Perhaps one of the biggest questions I'd like to ask God is why in the world He gave man a free will. He's omniscient, He knows everything. He knew that Adam and Eve would choose to sin, introducing sin into the human bloodline and the effect of sin upon His creation. He knows us and our tendency to choose self over Him, the easy way out over the way of the cross.
I understand the concept that He wanted a family of voluntary lovers, not of robots. I get that. But I still think giving us a free will is pretty risky business. After all, what if we mess the whole thing up?
For instance, what if Mary had told the angel Gabriel no? What if she had used her free will to bow out of God's plan for her to be the mother of our Lord? What if Joseph had told the angel that he didn't care about this whole "she's a virgin and pregnant with the Son of God" thing? What if he had chosen not to participate in the whole scandalous situation?
I look at events in our life, recent events. I see the meticulous details that God wove together to make His will happen. Yet, I want to break out in a sweat when I think how necessary it was for the individuals involved to obey God, how one person's disobedience could have messed everything up.
My son-in-law and daughter had been our associate pastors/youth pastors for over ten years when they came to my husband, the senior pastor, saying they wanted to leave our church to plant a church of their own. They told him where they wanted to go. My husband had the audacity to tell them no. To tell them it wasn't the time and it wasn't the place. Now, I know that authority is a dirty word in our culture. Because some have abused authority, we run away from that word and from anything that smells like submission, But, my son-in-law, though it wasn't easy, submitted to my husband's decision. He trusted God to deal with my husband if he was wrong in not letting them leave.
In the meanwhile, we were pastoring two churches, one in Portland, Oregon and one across the Columbia River in Vancouver, Washington. On Sundays we would drive to Vancouver and have church then hurry back to Portland and have church. A year or so after my husband told my son-in-law no, God have him a dream of him letting our son-in-law go. He knew that he had to obey God. So my son-in-law and daughter started taking training and preparation for church planting and started driving hither and yon to see if God would reveal to them where He wanted them to plant a church. The only problem was that over ten years before God had specifically called them to Portland, and God hadn't changed His mind.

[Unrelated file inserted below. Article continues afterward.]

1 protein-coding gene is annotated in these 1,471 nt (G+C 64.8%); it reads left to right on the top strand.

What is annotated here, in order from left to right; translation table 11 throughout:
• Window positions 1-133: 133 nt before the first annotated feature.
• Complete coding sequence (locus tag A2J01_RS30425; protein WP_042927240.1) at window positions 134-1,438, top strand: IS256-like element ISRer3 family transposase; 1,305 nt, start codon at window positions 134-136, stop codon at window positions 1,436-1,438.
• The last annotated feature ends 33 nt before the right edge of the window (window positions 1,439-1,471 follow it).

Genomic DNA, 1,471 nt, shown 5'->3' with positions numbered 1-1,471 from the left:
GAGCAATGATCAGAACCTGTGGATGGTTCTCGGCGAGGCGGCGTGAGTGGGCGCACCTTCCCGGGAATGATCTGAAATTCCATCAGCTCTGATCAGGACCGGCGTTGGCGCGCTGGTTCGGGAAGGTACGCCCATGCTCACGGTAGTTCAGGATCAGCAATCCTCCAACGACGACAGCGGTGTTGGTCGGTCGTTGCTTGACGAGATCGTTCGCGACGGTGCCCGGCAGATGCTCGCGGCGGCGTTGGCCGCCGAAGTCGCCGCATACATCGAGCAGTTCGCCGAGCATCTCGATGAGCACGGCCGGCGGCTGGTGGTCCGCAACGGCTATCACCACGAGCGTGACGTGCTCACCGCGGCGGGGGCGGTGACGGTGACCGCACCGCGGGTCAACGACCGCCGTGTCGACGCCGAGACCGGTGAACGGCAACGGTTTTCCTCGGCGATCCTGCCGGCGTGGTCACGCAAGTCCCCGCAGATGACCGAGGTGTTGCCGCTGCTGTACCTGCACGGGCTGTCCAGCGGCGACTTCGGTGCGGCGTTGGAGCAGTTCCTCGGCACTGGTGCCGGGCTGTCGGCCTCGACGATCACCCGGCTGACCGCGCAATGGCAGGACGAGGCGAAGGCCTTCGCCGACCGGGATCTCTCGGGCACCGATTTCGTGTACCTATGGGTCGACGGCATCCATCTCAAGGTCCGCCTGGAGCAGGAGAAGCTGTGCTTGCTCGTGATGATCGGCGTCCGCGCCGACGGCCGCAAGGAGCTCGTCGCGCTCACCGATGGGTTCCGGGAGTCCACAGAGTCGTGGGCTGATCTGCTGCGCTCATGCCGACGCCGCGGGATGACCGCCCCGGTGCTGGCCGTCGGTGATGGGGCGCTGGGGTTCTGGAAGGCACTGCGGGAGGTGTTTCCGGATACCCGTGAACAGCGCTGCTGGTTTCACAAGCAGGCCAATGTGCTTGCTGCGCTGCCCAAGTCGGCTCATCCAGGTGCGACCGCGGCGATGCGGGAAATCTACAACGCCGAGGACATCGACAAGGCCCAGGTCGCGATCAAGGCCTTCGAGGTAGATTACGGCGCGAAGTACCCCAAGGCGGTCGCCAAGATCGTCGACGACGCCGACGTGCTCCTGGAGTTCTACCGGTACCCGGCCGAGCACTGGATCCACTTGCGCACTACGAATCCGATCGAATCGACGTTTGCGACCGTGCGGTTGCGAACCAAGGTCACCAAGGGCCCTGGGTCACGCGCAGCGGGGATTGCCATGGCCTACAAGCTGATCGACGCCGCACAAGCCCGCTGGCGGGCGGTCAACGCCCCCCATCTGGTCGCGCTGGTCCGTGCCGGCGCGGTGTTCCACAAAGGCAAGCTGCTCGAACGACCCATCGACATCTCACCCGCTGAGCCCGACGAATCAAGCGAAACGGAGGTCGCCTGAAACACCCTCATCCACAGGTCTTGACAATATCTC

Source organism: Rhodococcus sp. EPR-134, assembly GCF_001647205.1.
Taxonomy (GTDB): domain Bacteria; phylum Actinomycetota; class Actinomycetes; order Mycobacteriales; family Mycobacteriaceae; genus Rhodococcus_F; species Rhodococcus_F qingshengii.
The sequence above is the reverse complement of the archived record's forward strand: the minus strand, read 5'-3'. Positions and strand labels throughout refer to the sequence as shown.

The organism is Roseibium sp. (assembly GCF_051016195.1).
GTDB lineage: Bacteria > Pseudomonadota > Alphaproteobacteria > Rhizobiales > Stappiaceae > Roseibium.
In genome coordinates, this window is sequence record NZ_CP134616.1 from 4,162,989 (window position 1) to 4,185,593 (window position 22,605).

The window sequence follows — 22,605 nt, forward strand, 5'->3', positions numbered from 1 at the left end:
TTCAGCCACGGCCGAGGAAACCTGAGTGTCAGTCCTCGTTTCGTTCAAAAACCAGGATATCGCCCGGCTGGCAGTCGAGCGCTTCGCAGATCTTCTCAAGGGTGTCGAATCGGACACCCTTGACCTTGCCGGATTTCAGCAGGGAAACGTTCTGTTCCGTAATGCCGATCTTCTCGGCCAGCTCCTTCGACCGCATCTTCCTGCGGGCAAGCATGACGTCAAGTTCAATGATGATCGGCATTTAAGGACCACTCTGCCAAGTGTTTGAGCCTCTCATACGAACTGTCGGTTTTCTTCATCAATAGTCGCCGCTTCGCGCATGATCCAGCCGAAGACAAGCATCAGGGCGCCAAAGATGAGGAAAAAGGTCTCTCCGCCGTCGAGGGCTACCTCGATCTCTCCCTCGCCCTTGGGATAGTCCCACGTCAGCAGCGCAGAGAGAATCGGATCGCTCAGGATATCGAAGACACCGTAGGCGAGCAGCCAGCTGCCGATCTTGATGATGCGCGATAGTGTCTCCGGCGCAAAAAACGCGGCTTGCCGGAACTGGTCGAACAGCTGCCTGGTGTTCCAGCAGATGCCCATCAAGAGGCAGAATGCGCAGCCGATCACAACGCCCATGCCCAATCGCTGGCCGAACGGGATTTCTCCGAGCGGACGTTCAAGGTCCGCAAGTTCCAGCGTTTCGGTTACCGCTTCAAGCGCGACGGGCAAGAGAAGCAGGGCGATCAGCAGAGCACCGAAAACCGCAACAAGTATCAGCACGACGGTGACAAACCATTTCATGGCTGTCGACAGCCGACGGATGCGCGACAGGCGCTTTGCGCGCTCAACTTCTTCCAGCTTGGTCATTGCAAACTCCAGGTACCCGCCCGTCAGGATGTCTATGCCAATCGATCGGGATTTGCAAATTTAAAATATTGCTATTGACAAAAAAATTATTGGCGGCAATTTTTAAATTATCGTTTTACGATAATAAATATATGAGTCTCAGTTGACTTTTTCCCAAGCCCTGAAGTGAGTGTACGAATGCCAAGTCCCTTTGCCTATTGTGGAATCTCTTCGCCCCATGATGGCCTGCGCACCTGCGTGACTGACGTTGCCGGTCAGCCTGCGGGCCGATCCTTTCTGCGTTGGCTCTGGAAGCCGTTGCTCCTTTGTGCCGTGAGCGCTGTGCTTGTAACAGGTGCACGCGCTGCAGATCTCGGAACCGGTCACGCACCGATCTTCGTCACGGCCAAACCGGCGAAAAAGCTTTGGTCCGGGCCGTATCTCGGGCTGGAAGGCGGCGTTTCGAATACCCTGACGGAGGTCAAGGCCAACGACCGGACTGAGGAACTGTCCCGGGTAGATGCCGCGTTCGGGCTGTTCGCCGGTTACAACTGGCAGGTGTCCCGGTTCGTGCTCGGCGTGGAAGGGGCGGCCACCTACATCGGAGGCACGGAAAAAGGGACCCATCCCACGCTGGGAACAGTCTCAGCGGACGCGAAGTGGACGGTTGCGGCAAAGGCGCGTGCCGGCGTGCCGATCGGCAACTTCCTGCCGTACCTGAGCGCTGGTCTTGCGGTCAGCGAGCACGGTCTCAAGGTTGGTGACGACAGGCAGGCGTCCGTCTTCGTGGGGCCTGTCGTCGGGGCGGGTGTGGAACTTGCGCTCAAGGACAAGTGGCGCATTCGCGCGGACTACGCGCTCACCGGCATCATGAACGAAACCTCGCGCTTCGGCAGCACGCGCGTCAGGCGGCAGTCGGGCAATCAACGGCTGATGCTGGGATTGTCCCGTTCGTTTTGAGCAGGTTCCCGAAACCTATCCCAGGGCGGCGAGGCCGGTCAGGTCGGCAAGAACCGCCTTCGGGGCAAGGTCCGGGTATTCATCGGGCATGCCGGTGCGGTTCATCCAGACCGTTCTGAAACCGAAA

My son-in-law convinced himself that he couldn't plant a church in Portland, since my husband and I already had a church in Portland. He feared that it would be too divisive, a breeding ground for a church split. So, he began to pray and asked God that if He really wanted him to plant a church in Portland He would confirm it through my husband . My son-in-law made a list of things he felt my husband would have to do and say before he felt right to plant a church in Portland, and he laid the list before the Lord. The least likely item on the list was that my husband would choose to merge the Portland and Vancouver churches into one church and move our ministry to Vancouver. And that's just what happened. My husband came to my son-in-law with a plan to merge the two churches to Vancouver and to give our son-in-law a year to form and train a team from our church to start a church in southeast Portland. They discussed details of how our church would spiritually and financially cover the new church until it got on its own feet. When my husband was done with his proposal, my son-in-law showed my husband the list that He had written down and given to God. My husband had covered each item on the list without having seen it before.